In an event slightly more compact than usual, SPAR Eastern Cape were still able to make a significant contribution to supporting the environment when they hosted their annual Charity Golf Day in Port Elizabeth last week. The event took place at the Humewood Golf Course on Thursday and the focus was on the natural environment, with SANCCOB (SA Foundation for the Conservation of Coastal Birds) and Bayworld this year's beneficiaries. Both organisations are involved in the protection of the world's natural resources through the rehabilitation of marine life, tying in with SPAR EC's vision to reduce the use of plastic in society. When the final putt had been sunk on Thursday, SPAR EC were able to make a donation of R35 000 to each organisation, a contribution which will go a long way towards helping them achieve their goals. SPAR EC sponsorships and events manager Alan Stapleton welcomed all the golfers, suppliers and retailers to the day, but reminded them that it was all about supporting a good cause. "We certainly hope you enjoyed yourself in great weather on a magnificent course, but this day is really about the beneficiaries," he said. "It's a chance to generate funds for people who go out selflessly working for the benefit of the environment, our animals and our natural resources. "Both SANCCOB and Bayworld do an amazing job looking after our marine life and this goes hand in hand with our Stop Plastic campaign [launched in April last year]." In the initial phase of the campaign, Stapleton said SPAR EC had sold 3-million fewer plastic bags, which was an excellent start. "But we need to continue raising awareness about the dangers of single-use plastic in society and we would like all our suppliers and competitors to get on board. "It is not just about what SPAR EC can do, but what we all can do together - the retailers, suppliers and our competitors. "We would like to create a wave of measures limiting the use of plastic and I . . .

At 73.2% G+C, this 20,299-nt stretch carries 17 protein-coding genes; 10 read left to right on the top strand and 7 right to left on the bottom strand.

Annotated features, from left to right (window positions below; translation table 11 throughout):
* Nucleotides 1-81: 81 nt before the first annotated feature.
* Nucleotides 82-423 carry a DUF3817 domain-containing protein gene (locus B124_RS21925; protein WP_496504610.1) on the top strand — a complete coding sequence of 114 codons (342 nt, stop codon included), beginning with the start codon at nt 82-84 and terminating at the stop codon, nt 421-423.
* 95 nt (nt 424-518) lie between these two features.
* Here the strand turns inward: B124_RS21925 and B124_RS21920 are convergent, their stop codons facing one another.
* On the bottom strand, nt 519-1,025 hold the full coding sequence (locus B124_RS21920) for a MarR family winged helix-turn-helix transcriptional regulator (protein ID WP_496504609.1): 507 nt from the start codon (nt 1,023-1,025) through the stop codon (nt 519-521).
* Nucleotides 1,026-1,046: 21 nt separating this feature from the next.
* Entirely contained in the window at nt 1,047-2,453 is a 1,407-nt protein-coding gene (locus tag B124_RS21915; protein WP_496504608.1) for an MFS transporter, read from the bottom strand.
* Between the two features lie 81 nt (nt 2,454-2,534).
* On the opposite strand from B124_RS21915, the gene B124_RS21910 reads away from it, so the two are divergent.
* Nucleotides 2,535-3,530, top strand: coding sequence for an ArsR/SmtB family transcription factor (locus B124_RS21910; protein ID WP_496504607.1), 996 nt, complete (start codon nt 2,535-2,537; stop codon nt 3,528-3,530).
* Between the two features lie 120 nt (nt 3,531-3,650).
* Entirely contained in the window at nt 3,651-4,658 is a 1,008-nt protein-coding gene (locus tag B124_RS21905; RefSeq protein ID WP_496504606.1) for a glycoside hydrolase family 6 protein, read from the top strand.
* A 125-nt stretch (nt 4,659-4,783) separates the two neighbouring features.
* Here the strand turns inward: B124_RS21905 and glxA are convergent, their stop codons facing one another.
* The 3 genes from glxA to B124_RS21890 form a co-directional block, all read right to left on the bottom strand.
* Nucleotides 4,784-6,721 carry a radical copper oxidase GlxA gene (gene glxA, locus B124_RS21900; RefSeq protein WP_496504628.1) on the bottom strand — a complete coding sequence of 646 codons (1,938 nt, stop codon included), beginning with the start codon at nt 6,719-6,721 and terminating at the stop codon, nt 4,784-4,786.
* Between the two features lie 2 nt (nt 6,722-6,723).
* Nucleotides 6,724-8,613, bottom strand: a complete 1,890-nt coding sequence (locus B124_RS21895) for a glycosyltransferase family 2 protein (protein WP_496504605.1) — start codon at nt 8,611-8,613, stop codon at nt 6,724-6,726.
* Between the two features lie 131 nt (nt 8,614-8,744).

Restaurant home-sources fresher, tastier ingredients around Joburg Urbanologi, a gastronomic hub inside Jozi's award-winning Mad Giant brewery, has taken a bold new stride in its journey to ecosystem sustainability and upended its strategy for sourcing ingredients. Project 150 is Urbanologi's new culinary mantra that sees all ingredients, except spices, sourced within 150km of the city restaurant. The popular destination is located at the ever-expanding 1 Fox Precinct, in the CBD district of Ferreirasdorp and a neighbourhood that has been revived. The vibey nearby Newtown Precinct is home to the Market Theatre, Turbine Hall & Boiler House, Ginologist Distillery, Inner-City Rooftop farming projects, and the iconic Mandela Bridge. "Project 150 reforms how we think about farming and food," says Urbanologi chef Jack Coetzee, who heads up the initiative. "Is Johannesburg ready for it? I certainly hope so. I know one thing for sure, it is disruptive and certainly in a good way." Project 150 was inspired by a desire to lend vigour to the wave of conscious living and sustainable practices around food, and to pursue culinary excellence. "Most of the food served is unsustainable," says Jack. "We transport fish and meat thousands of kilometres to reach the plate for the sake of demand." There are various reasons this happens. People refuse to eat certain food because it is seen as lower class, such as white bread gaining prominence over artisanal bread. "Convenience and a lack of creativity means menus don’t change and many, not regularly enough," Jack says."We don’t make enough use of micro-seasons where products are fresh and at their peak. Urbanologi has been just as guilty, which is why we've changed our philosophy." Jack says unsustainability has also been a result of the "commercialisation of food", which encourages food made quickly and cheaply, and as a result the quality of the nutrition is poor. "To solve this problem, we need to . . .